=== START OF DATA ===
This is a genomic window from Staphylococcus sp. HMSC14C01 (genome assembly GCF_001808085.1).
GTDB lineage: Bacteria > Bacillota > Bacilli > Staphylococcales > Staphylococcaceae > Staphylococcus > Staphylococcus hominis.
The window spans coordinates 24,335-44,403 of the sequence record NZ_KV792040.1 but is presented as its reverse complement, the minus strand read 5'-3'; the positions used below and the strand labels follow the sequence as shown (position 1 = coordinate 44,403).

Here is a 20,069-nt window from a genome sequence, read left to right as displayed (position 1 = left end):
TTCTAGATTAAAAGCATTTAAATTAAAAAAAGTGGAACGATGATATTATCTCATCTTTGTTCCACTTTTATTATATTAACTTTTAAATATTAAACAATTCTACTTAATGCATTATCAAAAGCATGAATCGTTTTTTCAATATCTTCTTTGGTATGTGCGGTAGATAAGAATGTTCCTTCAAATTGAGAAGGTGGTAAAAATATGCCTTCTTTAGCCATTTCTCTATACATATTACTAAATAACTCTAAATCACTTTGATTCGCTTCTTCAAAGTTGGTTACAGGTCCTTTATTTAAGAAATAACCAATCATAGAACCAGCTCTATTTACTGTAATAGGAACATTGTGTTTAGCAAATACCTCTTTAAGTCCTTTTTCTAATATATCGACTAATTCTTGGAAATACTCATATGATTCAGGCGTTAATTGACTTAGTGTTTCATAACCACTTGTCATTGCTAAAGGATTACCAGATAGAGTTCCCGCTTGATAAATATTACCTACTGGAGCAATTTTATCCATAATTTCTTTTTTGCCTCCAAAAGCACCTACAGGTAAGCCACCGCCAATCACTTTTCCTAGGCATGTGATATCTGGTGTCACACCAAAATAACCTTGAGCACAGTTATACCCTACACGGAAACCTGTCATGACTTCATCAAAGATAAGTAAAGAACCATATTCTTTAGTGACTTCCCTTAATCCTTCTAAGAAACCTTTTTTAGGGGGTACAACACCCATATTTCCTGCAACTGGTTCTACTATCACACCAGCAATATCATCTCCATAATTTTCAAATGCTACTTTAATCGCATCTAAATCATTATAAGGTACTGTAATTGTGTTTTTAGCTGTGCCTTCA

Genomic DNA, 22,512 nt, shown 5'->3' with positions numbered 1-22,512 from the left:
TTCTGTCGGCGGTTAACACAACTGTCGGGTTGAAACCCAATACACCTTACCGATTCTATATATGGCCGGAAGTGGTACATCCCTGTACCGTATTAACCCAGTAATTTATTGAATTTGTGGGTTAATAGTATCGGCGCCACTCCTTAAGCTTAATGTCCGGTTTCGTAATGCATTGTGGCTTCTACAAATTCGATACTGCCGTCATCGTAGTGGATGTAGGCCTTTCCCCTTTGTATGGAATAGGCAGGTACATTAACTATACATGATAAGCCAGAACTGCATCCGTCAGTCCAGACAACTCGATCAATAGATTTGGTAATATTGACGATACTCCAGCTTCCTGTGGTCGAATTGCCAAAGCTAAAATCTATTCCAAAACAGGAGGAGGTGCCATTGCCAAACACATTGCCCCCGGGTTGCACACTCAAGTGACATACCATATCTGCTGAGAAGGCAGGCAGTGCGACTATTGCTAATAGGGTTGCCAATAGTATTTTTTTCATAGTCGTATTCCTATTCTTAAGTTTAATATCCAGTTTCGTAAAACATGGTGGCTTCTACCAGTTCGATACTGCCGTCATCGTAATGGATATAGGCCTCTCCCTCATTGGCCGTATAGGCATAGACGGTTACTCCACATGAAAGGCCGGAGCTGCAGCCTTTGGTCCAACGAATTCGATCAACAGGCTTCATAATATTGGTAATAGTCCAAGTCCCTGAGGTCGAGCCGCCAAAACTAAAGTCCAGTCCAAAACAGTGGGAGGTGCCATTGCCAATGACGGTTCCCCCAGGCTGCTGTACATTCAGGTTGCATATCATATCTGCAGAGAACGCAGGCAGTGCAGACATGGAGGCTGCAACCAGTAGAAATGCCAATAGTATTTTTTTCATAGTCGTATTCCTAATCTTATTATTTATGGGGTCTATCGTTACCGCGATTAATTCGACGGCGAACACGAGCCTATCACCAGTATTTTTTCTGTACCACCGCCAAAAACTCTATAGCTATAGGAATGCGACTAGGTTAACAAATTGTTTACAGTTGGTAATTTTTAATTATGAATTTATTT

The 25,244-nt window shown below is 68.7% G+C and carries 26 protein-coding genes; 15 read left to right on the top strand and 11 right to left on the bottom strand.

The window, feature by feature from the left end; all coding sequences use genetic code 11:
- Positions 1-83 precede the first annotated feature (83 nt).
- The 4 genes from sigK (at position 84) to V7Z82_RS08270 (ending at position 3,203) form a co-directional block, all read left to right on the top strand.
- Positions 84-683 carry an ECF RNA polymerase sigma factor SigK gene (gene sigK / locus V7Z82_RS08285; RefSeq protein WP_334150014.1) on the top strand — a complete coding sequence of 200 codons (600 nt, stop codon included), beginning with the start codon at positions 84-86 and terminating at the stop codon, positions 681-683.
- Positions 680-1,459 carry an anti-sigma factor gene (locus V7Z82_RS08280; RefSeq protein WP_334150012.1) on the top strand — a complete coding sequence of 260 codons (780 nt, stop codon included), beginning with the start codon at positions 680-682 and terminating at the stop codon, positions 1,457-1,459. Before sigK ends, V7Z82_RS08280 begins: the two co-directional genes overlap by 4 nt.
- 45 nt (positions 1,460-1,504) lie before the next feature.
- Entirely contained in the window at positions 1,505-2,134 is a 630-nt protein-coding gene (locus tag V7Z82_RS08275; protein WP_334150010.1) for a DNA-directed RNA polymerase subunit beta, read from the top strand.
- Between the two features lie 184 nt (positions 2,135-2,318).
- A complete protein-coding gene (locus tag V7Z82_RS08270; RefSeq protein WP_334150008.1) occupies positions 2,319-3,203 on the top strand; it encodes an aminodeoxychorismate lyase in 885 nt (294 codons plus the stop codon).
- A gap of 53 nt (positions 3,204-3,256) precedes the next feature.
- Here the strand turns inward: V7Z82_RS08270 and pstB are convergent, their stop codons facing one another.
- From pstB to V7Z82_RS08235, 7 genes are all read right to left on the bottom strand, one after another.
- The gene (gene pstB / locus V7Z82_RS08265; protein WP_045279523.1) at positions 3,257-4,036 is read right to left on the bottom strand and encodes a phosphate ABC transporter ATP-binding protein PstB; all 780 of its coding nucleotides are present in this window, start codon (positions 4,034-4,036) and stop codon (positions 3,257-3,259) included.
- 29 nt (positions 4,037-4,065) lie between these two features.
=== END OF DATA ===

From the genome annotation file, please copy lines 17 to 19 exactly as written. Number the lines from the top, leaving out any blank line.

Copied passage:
- A complete protein-coding gene (locus tag V7Z82_RS08270; RefSeq protein WP_334150008.1) occupies positions 2,319-3,203 on the top strand; it encodes an aminodeoxychorismate lyase in 885 nt (294 codons plus the stop codon).
- A gap of 53 nt (positions 3,204-3,256) precedes the next feature.
- Here the strand turns inward: V7Z82_RS08270 and pstB are convergent, their stop codons facing one another.